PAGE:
For most of my scholarly life, I’ve been interested in Gender Studies. I did my MA Thesis on the novels of Margaret Atwood and the reversal of hierarchal gender roles in her male antagonists. I teach Gender Studies in my literature courses and am generally interested in how a fidelity to gender roles acts to suppress one’s identity and reinforce heteronormative oppressions in our very patriarchal society.
But, I’m kind of a guy. I like beer, I drink my bourbon neat, I watch all the football games every Sunday, and my day feels better when I’ve done a lot of pull-ups. These things are gender role-specific to men, which can be reductive if, say, a man doesn’t do them or if a woman does. We think, they’ve violated the male/female binary and are therefore different, Other. And in a world where even the gender question, at least quantitatively, is in constant question, I think it important to question and even violate the roles our genitalia mandate. I like to read poems. I think flowers are lovely. Et cetera and ad nauseam.
But, I’m kind of a guy.
And one thing that I’ve adopted for better or worse (I’m thinking worse) is a need to develop and sustain my courage. Perhaps against much of what I believe scholastically, I am really uncomfortable and shamed when something challenges my courage and, under that pressure, I buckle. So, most times, I don’t buckle. This puts me in situations where I may not make the best choices, only to save face and sustain my hyper-masculine courage level. And let’s note here: I have no need to sustain such for others; it’s me: I need to prove to myself that I’m brave.
Let’s not all run and call Freud at the same time.
So, when Amy and I traveled out west to hike some of America’s most incredible landscapes (this country, man) I immediately centered my focus on Angel’s landing in Zion National Park.
We left Philadelphia’s cold for Utah’s cold. I knew, it being January, that things wouldn’t be pleasant, weather-wise, but I sort of like the cold. I like jackets and hats and hiking around in what most would like to glare at from their living room windows. What I didn’t expect, getting to Zion, was that the entire place would be under snow and ice cover. Before one thinks this a burden, however, I have to let you in on a little secret: it was amazing, perhaps better than during the summer, and here’s why. First, there are less people. There’s a paradox here: I hate tourists but am one; when I travel, I try to stay away from other people traveling, even though I’m one of those people. But at Zion, in the winter, folks just aren’t there. So this place, this Holy and sublime specimen that could turn an agnostic priestly, is near empty of human violation. And Zion, folks, is differently fantastic. It’s one of those places for which words are inappropriate and pictures are reductive (notice my words and pictures, because I’m the king of contradiction here). So anyway, second reason Zion winter: snow and ice. I mean, the interplay of white-scaped mountains and the canyon floor, precarious icicles dropping from hundreds of feet when the sporadic sun brushes their root to stone, wildlife tracking where they’ve been. It’s just, in so many ways, perfect. And Zion, any time, is easily one of my favorite National Parks. It runs parallel to Glacier for me.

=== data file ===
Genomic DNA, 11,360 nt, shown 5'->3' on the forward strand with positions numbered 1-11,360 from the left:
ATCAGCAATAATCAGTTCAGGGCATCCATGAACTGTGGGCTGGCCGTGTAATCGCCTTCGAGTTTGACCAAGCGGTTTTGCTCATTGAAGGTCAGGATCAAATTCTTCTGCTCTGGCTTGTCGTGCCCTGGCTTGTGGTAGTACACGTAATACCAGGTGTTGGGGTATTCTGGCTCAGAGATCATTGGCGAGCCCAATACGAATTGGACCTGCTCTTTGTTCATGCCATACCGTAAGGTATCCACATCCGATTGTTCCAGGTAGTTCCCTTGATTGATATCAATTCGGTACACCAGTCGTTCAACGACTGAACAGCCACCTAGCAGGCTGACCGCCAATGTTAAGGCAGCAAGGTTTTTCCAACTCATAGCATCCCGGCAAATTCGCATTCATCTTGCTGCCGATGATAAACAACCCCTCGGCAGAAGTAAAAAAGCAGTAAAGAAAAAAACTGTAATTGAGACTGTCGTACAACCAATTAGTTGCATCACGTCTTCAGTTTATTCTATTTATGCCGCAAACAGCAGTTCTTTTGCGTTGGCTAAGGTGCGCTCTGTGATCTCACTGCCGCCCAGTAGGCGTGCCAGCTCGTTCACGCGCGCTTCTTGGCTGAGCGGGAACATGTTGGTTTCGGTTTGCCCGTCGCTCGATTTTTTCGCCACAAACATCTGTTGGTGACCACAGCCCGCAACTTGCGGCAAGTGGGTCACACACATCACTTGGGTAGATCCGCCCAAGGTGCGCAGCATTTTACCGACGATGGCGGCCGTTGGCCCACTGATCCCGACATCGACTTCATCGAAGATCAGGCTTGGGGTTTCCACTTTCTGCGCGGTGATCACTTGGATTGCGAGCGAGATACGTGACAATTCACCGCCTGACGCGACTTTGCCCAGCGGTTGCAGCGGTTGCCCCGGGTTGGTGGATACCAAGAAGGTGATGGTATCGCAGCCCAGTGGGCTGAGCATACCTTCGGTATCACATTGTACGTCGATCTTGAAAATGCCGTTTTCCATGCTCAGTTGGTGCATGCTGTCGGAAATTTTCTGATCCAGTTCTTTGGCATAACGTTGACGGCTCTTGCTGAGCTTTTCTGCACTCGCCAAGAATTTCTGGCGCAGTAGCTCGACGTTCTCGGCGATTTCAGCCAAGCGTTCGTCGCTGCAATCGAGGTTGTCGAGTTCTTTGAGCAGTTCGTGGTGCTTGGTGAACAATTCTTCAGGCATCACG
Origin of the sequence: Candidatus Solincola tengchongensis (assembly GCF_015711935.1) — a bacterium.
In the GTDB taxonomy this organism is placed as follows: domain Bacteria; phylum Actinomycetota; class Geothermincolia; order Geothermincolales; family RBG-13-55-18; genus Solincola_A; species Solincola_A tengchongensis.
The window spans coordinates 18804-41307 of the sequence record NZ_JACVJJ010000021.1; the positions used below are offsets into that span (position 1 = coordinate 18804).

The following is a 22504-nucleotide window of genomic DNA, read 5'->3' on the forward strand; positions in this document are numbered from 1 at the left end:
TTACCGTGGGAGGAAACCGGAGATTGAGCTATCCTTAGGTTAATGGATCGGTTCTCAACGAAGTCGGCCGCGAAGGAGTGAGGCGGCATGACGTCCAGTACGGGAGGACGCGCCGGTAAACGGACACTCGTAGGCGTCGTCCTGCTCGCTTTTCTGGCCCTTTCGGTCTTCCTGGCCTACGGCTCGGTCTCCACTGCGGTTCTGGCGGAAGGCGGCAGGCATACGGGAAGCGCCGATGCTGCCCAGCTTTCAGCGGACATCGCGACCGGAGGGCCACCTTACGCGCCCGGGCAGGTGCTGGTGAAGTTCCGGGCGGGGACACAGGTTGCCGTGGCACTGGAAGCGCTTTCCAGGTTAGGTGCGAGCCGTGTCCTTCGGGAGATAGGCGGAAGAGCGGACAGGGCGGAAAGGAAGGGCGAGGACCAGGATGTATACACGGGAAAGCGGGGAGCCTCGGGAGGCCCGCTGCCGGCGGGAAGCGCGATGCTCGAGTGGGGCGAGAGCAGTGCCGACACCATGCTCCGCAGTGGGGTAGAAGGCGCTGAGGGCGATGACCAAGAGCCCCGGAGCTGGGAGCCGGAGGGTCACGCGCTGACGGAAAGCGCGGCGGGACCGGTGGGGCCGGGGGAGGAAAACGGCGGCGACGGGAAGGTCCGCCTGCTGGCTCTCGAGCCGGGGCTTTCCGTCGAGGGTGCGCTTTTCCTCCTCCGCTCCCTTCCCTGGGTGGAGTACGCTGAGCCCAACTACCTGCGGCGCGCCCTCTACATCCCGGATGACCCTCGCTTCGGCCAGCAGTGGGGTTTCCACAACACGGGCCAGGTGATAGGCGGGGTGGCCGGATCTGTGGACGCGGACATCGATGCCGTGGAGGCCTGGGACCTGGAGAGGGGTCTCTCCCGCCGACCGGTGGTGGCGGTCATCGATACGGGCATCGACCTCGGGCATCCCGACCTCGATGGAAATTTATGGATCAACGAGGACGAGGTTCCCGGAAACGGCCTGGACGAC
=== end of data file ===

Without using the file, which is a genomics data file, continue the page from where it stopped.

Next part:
So, then, courage and Angel’s Landing. Angel’s Landing is a is 1500 foot rock face accessible by an ascending trail of non-compromising switchbacks that arrive at a peak with vantages of the entire canyon…or so I understand (more on this in a second). After a couple miles, the hiker arrives at Scout’s Overlook, a popular turn-around point for folks not willing to risk the final .5 miles of treachery to surmount the mount. I, of course, oozing with machismo, was so keen on this last ascent that I could hardly sleep the night before. (Note that Amy was extraordinarily antagonistic to my hiking this. The Park Service didn’t help; they’d posted signs about how many people die attempting it).
The trail to the top is thin, to say the least. It is traversed using a chain rope that guides the hiker along precipices and drops that surely even the angels questioned when choosing a landing zone. (Google image search this, you’ll see). And the kicker: it was covered in ice.
And I didn’t do it.
It wasn’t Amy’s admonishment and consternation. It wasn’t a lack of ability: I’ve hiked the PA Appalachian Trail, am a distance runner, and do resistance training and yoga almost every day. It was fear, plain and simple. Just looking at the trail and its snow-laden terrain and I knew I was done. And it stabbed. That shame of cowardice that clings deep on the coattails of a man’s soul, reminding you like a nagging child that you failed, that all of your posturing and pontificating about travel and courage goes out the window with one failed ascent.
I didn’t beat myself up too much about it and, naturally, I promised I’d go back (in nicer weather) to surmount it no matter what, but even sitting here in Philadelphia, part of me shakes my head at myself. It’s important for me to understand that I didn’t fail in Zion, that really, I could have been killed (but what better way to go?), that I’m still a man. That fear is okay. So I tell myself these things. I take deep breaths and I purge by admitting it all on the internet.
But in Utah, there’s a place that calls me, that near mocks me; and that one day, I will return and–with a beard and bravado–I will climb that mother…